Will the Media Ever Stop Publicizing Mass Shooters?

Last Wednesday, several days after the massacre in Orlando, a reader wrote:

I think Notes is the best place to vent my frustration. Dear Media:

Please stop publishing pictures of the Pulse shooter. Whether or not martyrdom was part of his mindset, constantly referring to him by name and publishing his picture creates infamy where there should be none. Relentlessly publishing photos of the shooter (even worse, selfies), he becomes more important than the victims. It iconifies him, and if he did indeed do this act in the name of Allah, it reinforces him as a martyr by giving him more of an identity than the victims. I think he deserves to be stripped of an identity.

On that count, the homepage of The New York Times did a commendable job:

Here’s a novel thought from a reader: “Perhaps we could name the perpetrators of mass shootings in a manner similar to the naming of hurricanes. Instead of names, real or made-up, we could use a series of number/letter combinations to refer to the gunmen.”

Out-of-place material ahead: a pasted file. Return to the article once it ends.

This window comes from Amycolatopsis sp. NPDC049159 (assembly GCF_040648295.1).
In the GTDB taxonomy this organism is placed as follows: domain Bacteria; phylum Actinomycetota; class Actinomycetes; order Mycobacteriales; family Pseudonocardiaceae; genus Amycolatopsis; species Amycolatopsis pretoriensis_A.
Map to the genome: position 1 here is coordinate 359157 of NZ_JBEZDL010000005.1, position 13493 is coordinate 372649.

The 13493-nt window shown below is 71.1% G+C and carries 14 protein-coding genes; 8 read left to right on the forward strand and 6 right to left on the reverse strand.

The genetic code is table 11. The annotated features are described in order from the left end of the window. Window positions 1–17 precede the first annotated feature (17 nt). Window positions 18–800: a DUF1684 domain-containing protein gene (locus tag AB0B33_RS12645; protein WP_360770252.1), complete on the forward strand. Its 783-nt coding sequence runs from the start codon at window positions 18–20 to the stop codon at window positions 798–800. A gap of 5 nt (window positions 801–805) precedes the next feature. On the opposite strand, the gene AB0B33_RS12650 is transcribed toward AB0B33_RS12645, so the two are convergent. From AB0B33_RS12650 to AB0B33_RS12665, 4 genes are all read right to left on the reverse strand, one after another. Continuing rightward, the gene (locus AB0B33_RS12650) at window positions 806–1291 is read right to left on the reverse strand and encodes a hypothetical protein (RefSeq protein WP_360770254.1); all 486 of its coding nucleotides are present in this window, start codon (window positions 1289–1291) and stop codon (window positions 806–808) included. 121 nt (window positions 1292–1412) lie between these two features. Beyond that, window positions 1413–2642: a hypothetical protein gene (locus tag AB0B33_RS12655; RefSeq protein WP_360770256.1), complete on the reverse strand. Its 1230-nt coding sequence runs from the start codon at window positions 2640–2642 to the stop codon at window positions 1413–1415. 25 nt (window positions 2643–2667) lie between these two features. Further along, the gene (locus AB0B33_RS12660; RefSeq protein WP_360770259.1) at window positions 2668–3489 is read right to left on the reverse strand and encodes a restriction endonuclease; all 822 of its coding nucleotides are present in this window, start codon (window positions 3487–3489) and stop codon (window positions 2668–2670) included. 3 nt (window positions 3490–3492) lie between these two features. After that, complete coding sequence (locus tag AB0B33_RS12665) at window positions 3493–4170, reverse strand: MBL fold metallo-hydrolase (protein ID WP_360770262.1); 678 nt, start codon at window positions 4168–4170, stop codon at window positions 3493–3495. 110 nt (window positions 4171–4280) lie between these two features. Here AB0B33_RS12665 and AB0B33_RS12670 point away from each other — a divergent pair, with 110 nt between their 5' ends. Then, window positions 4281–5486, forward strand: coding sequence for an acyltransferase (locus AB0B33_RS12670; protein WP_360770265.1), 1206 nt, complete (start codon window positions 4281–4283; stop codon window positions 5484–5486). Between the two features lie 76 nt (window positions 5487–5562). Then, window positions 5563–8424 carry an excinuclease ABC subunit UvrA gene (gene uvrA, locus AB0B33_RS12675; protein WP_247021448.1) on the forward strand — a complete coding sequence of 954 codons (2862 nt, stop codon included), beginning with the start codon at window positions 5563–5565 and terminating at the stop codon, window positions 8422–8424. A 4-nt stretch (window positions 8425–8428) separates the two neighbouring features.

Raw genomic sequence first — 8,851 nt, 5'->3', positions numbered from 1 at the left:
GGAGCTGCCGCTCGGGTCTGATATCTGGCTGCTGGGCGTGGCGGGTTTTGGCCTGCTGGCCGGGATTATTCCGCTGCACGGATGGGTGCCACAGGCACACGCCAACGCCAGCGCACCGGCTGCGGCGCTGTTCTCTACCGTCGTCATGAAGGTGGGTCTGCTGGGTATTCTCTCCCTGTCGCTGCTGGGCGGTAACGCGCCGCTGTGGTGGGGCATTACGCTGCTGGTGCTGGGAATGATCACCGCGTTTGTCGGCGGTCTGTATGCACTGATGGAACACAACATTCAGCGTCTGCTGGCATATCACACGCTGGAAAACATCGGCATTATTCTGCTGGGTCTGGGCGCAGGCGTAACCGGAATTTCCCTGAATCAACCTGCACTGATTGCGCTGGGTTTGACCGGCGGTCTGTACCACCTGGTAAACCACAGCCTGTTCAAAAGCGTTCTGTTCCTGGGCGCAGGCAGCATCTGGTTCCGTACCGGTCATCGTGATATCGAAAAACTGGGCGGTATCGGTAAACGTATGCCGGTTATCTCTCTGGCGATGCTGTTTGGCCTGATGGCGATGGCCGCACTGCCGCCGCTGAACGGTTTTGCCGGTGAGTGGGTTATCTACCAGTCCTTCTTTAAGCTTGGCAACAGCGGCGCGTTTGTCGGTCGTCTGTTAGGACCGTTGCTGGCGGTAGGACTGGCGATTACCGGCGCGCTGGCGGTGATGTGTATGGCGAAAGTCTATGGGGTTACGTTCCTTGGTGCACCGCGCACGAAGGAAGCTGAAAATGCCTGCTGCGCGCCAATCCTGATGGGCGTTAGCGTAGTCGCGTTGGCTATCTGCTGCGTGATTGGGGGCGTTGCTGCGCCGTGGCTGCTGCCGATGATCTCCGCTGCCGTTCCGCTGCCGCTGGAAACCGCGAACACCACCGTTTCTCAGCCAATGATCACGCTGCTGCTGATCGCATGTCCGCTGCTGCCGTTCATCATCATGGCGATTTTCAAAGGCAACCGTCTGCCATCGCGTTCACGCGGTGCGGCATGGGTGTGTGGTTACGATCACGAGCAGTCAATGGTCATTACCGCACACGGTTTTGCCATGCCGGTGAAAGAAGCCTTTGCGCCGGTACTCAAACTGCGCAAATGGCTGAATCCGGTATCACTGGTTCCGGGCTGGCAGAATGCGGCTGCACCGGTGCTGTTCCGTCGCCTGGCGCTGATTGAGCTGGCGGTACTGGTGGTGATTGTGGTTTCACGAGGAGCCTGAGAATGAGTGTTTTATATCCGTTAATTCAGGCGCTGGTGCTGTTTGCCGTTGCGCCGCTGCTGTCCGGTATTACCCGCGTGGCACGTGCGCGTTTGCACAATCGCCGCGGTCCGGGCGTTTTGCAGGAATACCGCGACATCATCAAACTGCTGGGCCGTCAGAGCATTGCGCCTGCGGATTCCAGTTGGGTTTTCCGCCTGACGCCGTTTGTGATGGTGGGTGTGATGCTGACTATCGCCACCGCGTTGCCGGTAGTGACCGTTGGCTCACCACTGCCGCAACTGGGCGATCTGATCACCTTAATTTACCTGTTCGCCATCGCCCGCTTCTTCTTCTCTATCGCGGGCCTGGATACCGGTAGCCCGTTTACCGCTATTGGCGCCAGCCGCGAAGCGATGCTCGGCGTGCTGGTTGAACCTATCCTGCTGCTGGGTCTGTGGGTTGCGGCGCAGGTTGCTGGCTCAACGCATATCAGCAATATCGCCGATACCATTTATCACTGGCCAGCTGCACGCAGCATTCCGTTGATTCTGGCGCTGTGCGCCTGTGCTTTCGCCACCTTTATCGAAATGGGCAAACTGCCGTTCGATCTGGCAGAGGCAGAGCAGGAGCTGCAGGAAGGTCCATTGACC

Another reader, Jamie, has also been frustrated with media coverage of the Pulse shooter:

Given the resurgence in public interest in the phenomenon of mass shootings following the tragic events in Orlando, there’s one factor that seems to be overlooked—specifically, how the modern media landscape inspires copycat killers. The Atlantic has previously ran several excellent articles on the subject, including “Are Mass Shootings Contagious?” and “The Media Needs to Stop Inspiring Copycat Murders. Here’s How.

I am personally of the opinion that this is the single most persuasive explanation for the increase in mass shootings.